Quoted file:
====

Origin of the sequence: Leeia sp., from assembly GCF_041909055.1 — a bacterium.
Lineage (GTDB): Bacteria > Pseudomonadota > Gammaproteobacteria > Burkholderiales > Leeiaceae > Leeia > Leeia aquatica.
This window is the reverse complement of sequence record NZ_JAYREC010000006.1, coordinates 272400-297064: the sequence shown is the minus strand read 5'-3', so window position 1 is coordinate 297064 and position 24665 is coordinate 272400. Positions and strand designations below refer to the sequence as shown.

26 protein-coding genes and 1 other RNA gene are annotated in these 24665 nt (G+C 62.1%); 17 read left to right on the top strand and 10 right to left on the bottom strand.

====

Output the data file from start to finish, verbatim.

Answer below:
Origin of the sequence: Leeia sp., from assembly GCF_041909055.1 — a bacterium.
Lineage (GTDB): Bacteria > Pseudomonadota > Gammaproteobacteria > Burkholderiales > Leeiaceae > Leeia > Leeia aquatica.
This window is the reverse complement of sequence record NZ_JAYREC010000006.1, coordinates 272400-297064: the sequence shown is the minus strand read 5'-3', so window position 1 is coordinate 297064 and position 24665 is coordinate 272400. Positions and strand designations below refer to the sequence as shown.

26 protein-coding genes and 1 other RNA gene are annotated in these 24665 nt (G+C 62.1%); 17 read left to right on the top strand and 10 right to left on the bottom strand.